2. Patriots CBs Jalen Mills and Jonathan Jones Battle With All-Pro Receiver Davante Adams
Adams is a special talent, and watching him up close in a practice setting was impressive. He was a challenge for every Pats corner over the last two days, and he got Mills all three times in Tuesday's one-on-one battle. But give the Pats corner credit. Mills came back to win both reps against Adams and break up a pass in one-on-one's in Wednesday's practice. Plus, Adams only got loose on day two when he was going against the Pats second-string corners. Jonathan Jones also had tight coverage on Adams towards the end of day one and then forced a high throw with good coverage again the next day. When you go against Adams, he's going to make plays, especially without a game plan centered around slowing him down. Still, the Pats top cornerback tandem deserves credit for battling with Adams for two-straight days.
Also of note at cornerback, rookie Jack Jones elevated to the second unit as Shaun Wade was a limited participant. Terrance Mitchell was on the other boundary spot, and had some issues against Mack Hollins, while Marcus Jones was the second-string slot corner. Mitchell and Wade are likely competing for one roster spot.
3. Examining Patriots Options at Right Tackle, Isaiah Wynn's Future
Due to starting right tackle Isaiah Wynn's bumps and bruises, backups Justin Herron and Yodny Cajuste are both got opportunities to play with the starting unit. A healthy Wynn is still New England's best option at right tackle, and it's not a coincidence that Raiders Pro Bowl pass-rusher Maxx Crosby began taking over the practice after Wynn left the session on Wednesday. Herron took his place with the other starters and had a lot of trouble against Crosby. Cajuste earned that playing time when Herron was held out of practice for a bit and is having his best camp yet, but he is inconsistent and is still a work in progress mentally in the running game. Herron and Cajuste are serviceable backups, but there's a drop-off from Wynn.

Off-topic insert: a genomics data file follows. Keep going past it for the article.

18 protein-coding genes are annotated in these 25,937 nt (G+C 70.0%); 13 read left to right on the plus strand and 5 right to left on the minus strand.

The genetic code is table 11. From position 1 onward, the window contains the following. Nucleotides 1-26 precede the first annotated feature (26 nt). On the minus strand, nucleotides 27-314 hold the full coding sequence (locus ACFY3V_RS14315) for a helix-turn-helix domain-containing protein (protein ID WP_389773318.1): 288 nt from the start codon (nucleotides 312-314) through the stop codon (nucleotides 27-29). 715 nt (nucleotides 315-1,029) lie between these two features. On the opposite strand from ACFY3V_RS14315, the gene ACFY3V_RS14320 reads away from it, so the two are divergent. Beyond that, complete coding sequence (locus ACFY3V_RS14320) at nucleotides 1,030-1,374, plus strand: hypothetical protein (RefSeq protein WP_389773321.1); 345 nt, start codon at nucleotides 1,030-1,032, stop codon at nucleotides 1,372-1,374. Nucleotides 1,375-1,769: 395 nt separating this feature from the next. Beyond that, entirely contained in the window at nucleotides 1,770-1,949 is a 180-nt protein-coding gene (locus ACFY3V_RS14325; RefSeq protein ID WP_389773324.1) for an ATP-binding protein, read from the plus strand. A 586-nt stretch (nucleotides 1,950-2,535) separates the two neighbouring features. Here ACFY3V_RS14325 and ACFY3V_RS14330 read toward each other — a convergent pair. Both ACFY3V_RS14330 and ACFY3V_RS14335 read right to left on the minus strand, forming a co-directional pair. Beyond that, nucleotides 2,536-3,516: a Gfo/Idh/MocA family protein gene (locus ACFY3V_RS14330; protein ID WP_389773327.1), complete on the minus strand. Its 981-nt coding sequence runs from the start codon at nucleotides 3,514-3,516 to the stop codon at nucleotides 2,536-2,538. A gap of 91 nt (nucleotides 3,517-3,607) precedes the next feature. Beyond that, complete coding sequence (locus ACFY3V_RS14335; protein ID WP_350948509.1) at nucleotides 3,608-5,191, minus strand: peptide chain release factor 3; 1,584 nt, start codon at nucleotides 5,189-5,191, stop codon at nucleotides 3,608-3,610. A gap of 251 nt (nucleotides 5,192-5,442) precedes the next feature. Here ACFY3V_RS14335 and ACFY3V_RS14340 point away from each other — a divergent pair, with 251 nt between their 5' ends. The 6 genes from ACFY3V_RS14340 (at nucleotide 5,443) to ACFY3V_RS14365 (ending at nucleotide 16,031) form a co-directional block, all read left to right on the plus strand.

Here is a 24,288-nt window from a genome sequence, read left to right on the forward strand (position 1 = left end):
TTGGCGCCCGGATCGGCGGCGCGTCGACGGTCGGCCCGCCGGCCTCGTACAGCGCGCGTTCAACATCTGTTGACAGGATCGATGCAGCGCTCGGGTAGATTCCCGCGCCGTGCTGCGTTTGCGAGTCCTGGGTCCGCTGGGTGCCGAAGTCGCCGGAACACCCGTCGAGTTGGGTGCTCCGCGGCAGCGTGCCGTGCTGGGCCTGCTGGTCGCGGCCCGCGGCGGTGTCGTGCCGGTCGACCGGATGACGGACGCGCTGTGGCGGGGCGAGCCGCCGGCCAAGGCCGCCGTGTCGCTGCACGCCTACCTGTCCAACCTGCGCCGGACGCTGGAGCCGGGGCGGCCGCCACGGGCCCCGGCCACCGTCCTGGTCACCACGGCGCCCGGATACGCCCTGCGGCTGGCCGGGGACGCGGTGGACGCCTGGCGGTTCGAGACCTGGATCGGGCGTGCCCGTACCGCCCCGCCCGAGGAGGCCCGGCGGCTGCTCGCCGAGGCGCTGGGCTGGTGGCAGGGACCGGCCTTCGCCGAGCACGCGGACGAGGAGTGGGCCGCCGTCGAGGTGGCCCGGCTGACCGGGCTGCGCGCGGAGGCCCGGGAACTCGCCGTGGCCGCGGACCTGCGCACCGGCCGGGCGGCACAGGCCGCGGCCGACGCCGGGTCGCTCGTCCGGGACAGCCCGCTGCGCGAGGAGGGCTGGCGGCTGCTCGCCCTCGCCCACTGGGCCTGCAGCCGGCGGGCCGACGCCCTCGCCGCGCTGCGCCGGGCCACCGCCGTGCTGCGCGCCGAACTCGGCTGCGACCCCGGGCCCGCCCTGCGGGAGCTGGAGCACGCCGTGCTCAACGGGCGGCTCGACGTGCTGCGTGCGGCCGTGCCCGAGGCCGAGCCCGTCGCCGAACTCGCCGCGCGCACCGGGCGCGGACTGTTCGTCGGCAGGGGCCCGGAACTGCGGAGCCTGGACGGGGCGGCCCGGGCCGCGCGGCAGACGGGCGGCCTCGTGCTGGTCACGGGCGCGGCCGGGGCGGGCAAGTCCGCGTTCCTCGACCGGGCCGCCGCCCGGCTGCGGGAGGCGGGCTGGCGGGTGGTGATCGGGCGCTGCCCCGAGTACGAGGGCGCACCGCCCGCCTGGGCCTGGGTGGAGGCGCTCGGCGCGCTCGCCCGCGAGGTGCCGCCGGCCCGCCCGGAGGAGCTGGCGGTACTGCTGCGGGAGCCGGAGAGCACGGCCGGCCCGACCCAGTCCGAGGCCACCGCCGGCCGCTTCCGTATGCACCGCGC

4. Can Third-Year Pass Rusher Josh Uche Put it Together for a Full Season?
Uche had another strong week to cap off a great training camp entering his third season with the Patriots. However, it's not the first time that Uche has flashed his explosive first-step and pass-rush abilities in the summertime, as the 2020 second-round pick had a similar summer a year ago. The problem for Uche isn't talent or carving out a role. He'll be in the mix on passing downs, but he needs to stay healthy and be consistent. With the Pats moving on from veterans Kyle Van Noy and Dont'a Hightower this season, New England's defense needs Uche to put it together for an entire season. He is a major part of their pass defense now. Just ask Derek Carr, who had Uche in his face plenty over the last two days.
5. Patriots WR/RB Ty Montgomery Thriving in Receiving Back Role
Although we'd all love to see Damien Harris and Rhamondre Stevenson more involved in the passing game, this week solidified that Montgomery is the best player on the roster to take over the James White role. On Wednesday, Montgomery beat Raiders linebacker Jayon Brown twice for touchdowns, once in 7-on-7s and again in full-team drills. The veteran has good burst into the flat to out-run linebackers to the corner and can move around the formation due to his background as a wide receiver. He became a safety valve for Mac Jones in the two practices here in Las Vegas. It shouldn't shock anyone if he sees a significant amount of targets this season as a reliable check-down option and a mismatch against linebackers.
6. Patriots TE Hunter Henry Makes an Impact in Return to Practice